Then, of course, there was also the highly vexed and not least decisive fixture between Brazil and Chile in Rio de Janeiro, where the visitors’ goalkeeper Rojas had, as it was found out later, cut himself in an attempt to make it look like he had been injured by a flare thrown on to the pitch by a member of the crowd. This was seen as an attempt to have FIFA award them the win, but their foul methods were ultimately found out, and instead, as the game had been abandoned with 20 minutes left for play, the home side had been awarded the tie (2-0). Brazil had utterly dominated proceedings before the ‘Rojas incident’, and had led after Careca’s early second half strike. 

‘Chichi’ Romero (10) and Milton Melgar against Peru in La Paz

In Group 1, Bolivia made good use of their altitude advantage, as they returned both Peru and Uruguay back home pointless. They had been good value for both wins, and had made use of some interesting formations, particularly the 3-6-1 variant against Uruguay. Under Argentinian Habegger, Bolivia had a strong midfield base through Soria, and not least a wily advanced playmaker in the hugely gifted Romero. When they even went on to win their third successive qualifier, 2-1 away in Peru, they were run-away group leaders thanks to the fact that Uruguay had yet to play either of their home ties. Ultimately, though, the major group favourites did what had been expected of them, as they won comprehensively in both those home matches, firstly 2-0 against Bolivia, who had seen two second half sendings-off, and never really threatened to hang on to the one point which would’ve seen them through to Italia ’90, and then against Peru, condemning the visitors to a fourth straight defeat, although Uruguay were given a scare as Hirano had rounded goalkeeper Pereira in the second half, and then rolling the ball wide of the upright with the net gaping in front of him. 

Chilavert hands over his gloves to ace playmaker Romero, who, however, endured a disappointing qualification campaign

Traditionally, the South American continent has raised world class playmakers, and several teams had such a player in their ranks, the star of which so much had been expected. Not all had managed to deliever the goods in this qualification, though. Paraguay’s Romero had come into the qualification on the back of an injury which had kept him out of the Copa América tournament, and he never impressed, even featuring in goal for a few minutes after a Chilavert sending-off. Colombia’s Valderrama might have been part of the team which eventually won the group, but individually, the usually so bright playmaker failed to excel. In Group 1, the same could be said for Uruguay’s Francescoli, although he did at least get his name on the scoresheet when it mattered, as his goal against Bolivia saw to that they were firmly en route to a vital win.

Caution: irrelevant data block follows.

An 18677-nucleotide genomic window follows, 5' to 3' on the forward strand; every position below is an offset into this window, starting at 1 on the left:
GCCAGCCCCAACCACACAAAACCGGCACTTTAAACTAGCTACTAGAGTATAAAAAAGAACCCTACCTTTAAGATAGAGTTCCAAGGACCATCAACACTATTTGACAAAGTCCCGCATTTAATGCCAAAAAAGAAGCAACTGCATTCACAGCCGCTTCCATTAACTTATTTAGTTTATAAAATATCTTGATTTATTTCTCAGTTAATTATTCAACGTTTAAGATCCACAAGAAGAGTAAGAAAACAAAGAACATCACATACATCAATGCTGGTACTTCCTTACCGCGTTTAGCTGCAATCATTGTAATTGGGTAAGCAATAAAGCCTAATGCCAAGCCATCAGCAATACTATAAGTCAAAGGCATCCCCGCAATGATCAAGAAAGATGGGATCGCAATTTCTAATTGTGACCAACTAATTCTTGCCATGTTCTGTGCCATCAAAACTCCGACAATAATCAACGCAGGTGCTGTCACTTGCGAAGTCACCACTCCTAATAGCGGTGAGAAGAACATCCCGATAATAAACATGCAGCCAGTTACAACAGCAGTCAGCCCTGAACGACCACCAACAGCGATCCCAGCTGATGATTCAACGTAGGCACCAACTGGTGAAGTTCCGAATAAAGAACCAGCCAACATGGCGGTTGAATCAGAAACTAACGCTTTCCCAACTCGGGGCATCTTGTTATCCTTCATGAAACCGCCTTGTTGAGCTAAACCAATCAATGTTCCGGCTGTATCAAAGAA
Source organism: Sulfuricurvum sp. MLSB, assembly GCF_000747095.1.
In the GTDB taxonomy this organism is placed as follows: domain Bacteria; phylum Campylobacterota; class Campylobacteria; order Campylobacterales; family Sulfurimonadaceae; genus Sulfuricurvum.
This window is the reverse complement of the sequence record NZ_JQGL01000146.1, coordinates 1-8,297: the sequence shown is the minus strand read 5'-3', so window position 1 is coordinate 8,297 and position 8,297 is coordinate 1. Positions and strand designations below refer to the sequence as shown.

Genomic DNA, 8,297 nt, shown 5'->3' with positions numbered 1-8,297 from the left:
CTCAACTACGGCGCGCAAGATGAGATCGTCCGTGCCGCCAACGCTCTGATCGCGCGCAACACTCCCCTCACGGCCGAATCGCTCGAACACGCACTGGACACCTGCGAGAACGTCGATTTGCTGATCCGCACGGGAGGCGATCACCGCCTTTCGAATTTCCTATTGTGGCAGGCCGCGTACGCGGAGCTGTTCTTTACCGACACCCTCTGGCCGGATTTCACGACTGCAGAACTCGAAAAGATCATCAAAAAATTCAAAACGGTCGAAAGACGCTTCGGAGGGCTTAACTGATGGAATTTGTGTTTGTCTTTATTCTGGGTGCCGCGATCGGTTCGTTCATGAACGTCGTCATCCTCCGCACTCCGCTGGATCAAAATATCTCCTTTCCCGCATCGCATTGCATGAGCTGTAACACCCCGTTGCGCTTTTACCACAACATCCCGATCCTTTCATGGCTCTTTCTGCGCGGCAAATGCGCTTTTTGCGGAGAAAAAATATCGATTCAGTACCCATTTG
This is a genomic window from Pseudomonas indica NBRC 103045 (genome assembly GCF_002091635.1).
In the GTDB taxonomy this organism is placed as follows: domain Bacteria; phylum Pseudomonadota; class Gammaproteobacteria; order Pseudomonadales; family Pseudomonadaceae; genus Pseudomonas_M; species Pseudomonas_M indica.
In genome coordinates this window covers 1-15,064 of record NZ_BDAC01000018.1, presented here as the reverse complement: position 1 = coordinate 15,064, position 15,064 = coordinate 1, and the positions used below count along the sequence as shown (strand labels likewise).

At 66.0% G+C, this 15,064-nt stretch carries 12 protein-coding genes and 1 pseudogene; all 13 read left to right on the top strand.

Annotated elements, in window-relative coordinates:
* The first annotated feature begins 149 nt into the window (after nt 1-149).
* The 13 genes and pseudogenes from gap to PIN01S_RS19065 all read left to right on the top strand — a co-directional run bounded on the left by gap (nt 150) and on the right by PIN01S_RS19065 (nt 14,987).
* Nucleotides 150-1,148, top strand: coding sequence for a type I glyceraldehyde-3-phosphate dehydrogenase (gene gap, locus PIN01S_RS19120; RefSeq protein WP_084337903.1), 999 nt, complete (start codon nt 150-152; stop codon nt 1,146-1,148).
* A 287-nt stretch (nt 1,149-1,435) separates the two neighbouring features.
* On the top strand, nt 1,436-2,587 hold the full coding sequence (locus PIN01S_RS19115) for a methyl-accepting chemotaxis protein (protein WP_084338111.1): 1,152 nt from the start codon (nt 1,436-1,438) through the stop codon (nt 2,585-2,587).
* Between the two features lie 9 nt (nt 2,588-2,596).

A smile which it would be expected to see plenty more of during Italia ’90: Rubén Sosa

Uruguay’s Sosa scored in each the four matches, and ended on five goals, the same tally as Brazil’s Careca, who on the other hand had netted four of his five goal haul in the 6-0 home thrashing of Venezuela. Colombia’s leading scorer, 32 year old Iguarán, had given evidence of a majestic leap as he had scored with two fantastic headers in their opening group game win at home to Ecuador.

Vera: Simply unplayable at home to Venezuela

As for individual performances, it had appeared easier to obtain a big rating in Group 3, where both Brazilians and Chileans alike had proved efficient in respective routs of the continent’s weakest team Venezuela. Careca had got the simply outstanding 8,8 for his contribution in the home match (much thanks to his four goals), while diminutive Chile midfielder Vera had picked up no less than 8,5 for his masterclass performance in the home tie against the same opponent. Another individual performance which really had caught the eye, had been the second half showing from Colombia’s Fajardo. He had been introduced after the break as they needed to come back from a goal down to defeat visiting Paraguay, and the attacking midfielder had given an interpretation of the role like had been expected from the departing Valderrama. 8,6 had been his deserved score.